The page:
In Praise of Stay-at-Home Moms by Dr. Laura Schlessinger

In Praise of Stay-at-Home Moms by Dr. Laura SchlessingerIn our society, women who choose to be stay-at-home moms are often considered strange or old-fashioned.  They are told they are wasting their abilities and even that they are endangering their children by not putting them in daycare.  Articles and books tell moms how to work and keep the family happy, making many SAHMs feel they are obsolete.  Then comes a breath of fresh air from Dr. Laura Schlessinger: In Praise of Stay-at-Home Moms.

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With her usual no-nonsense style, Dr. Laura addresses the topic of SAHMs from the point of view of one who has been there, done that. She’s also heard from many women, both working moms and stay-at-home moms.  She begins by saying,

“I am not here to condemn anyone for anything; I am here only to let you know of the lives of families with at-home moms.  I hope you will be touched, tickled, moved, and entertained by what follows.”

I was.  Often, when asked what I do, I’ve found myself saying, “Oh, I’m just a stay-at-home mom.” Or I tell people I work from home (which I do—while my daughter naps).  It was reassuring to have Dr. Laura say, “It is tough to defend your SAHM position and philosophy—so don’t try.”

Dr. Laura talks about making the decision to be a stay-at-home mom and things that impact that decision, such as following what our mothers did.  Over and over again, she says that love can’t be hired—daycares and nannies can’t give the same care that mommy can.

Being a mom, especially a SAHM, is a sacrifice of incredible dimensions and a real test of your ability to give (the never-ending variety), endure, postpone gratification, think of somebody else way, way above yourself from moment to moment, be patient beyond reason, and have a sense of humour and a willingness to admit weakness, ignorance, need, exhaustion, and nuttiness.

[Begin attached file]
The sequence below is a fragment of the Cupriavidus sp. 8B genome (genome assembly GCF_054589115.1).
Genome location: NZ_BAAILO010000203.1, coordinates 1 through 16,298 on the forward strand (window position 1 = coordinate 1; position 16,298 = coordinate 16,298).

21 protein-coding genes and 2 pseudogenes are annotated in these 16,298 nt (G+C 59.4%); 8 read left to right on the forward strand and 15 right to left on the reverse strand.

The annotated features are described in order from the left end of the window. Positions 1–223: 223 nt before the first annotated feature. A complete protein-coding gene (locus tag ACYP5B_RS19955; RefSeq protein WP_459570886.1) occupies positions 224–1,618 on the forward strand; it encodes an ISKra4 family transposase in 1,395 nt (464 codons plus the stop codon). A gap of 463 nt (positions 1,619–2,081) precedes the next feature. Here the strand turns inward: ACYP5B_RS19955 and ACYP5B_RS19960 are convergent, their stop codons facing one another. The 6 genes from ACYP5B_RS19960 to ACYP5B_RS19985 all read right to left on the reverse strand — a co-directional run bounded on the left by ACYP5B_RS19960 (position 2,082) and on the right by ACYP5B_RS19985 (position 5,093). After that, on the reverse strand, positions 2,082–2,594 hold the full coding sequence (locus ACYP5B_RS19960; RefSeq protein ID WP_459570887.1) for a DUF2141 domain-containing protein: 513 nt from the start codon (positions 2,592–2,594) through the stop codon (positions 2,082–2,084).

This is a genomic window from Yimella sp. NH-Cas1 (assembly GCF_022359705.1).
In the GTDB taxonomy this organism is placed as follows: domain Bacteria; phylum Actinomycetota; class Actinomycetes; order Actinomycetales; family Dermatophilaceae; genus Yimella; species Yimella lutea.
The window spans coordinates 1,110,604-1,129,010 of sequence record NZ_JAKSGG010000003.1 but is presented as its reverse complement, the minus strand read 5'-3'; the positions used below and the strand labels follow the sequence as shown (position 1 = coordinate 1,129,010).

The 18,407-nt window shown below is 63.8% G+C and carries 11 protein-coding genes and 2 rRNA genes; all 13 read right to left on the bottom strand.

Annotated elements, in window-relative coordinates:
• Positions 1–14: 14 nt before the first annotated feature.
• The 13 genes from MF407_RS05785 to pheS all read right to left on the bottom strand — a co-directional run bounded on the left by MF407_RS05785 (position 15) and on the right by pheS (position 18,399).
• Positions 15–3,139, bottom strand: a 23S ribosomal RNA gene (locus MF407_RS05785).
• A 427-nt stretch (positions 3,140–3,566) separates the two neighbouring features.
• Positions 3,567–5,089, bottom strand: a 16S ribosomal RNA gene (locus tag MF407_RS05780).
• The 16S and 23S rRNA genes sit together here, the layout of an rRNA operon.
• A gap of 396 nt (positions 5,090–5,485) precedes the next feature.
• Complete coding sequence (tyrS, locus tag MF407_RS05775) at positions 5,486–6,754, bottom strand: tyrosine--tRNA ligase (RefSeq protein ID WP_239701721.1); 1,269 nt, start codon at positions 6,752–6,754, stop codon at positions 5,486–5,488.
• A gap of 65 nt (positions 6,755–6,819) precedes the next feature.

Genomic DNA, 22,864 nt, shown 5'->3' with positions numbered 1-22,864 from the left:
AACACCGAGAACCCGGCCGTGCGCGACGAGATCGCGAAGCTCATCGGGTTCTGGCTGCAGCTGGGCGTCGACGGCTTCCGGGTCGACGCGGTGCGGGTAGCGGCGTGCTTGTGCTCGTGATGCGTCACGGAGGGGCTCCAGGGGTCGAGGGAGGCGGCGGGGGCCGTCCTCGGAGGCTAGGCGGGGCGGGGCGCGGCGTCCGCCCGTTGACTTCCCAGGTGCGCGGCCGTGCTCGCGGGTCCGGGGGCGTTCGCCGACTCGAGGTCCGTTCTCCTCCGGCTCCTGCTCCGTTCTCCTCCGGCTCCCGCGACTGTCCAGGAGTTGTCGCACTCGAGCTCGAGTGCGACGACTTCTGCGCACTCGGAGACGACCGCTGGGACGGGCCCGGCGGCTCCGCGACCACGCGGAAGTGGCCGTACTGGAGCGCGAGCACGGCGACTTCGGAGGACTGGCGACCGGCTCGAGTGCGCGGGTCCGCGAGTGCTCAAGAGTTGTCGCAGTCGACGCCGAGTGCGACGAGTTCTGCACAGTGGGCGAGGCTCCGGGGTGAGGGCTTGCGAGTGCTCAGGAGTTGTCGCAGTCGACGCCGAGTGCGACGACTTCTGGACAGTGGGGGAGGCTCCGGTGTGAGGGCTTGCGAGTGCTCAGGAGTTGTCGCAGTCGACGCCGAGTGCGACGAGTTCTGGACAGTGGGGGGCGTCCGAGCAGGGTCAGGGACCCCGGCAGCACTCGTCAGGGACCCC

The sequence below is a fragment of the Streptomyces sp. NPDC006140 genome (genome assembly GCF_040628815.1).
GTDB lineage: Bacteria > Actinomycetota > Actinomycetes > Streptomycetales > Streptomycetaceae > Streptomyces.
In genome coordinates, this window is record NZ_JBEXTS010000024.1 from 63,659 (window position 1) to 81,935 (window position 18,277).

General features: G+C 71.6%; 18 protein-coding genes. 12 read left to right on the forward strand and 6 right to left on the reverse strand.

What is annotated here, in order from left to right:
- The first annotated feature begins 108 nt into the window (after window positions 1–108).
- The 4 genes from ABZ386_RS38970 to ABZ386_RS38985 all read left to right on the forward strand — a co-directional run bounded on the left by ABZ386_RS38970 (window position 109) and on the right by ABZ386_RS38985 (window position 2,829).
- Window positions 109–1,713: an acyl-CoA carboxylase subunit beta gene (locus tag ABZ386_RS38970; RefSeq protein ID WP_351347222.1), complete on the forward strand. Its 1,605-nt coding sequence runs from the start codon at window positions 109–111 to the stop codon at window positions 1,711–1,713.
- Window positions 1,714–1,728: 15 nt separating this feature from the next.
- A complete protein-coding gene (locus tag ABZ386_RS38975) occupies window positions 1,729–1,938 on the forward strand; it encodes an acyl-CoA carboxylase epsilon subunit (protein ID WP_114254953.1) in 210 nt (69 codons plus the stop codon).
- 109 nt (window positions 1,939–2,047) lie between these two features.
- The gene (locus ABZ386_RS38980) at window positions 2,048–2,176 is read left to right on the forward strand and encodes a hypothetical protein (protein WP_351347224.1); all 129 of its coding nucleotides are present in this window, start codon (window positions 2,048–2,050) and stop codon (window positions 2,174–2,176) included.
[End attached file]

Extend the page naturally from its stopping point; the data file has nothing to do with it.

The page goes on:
She also goes over a SAHM’s “inner struggles”—this isn’t an easy job.  Dr. Laura is realistic about the daily grind of changing diapers, cleaning house, and preparing meals.  She shares some of the joys about being there for each child’s “firsts” and for the little, special moments that happen only when you have time to witness them.

Dr. Laura discusses how being a SAHM impacts your marriage, your children, and you.  For women like me who want both their career and their children, Dr. Laura says it is possible.  She managed a career in radio while raising her son. She talks about moms who come up with creative ways to work while watching their children.

SAHMs are SAHMs because they realize the blessing of the opportunity to make a profound difference in their own lives, their families, their community, and ultimately the world as they coordinate the lives of their family members so that no one feels neglected, unimportant, or unloved because of the limited commitment of their parents.

In the appendix, there is an exhaustive list of Internet and book resources for SAHMs.  Every woman who is a SAHM or thinking about becoming one—and her husband—should read this book.  For those moms too busy to read a book, it’s available as an audio book, so you can listen while you vacuum or drive your kids to soccer.

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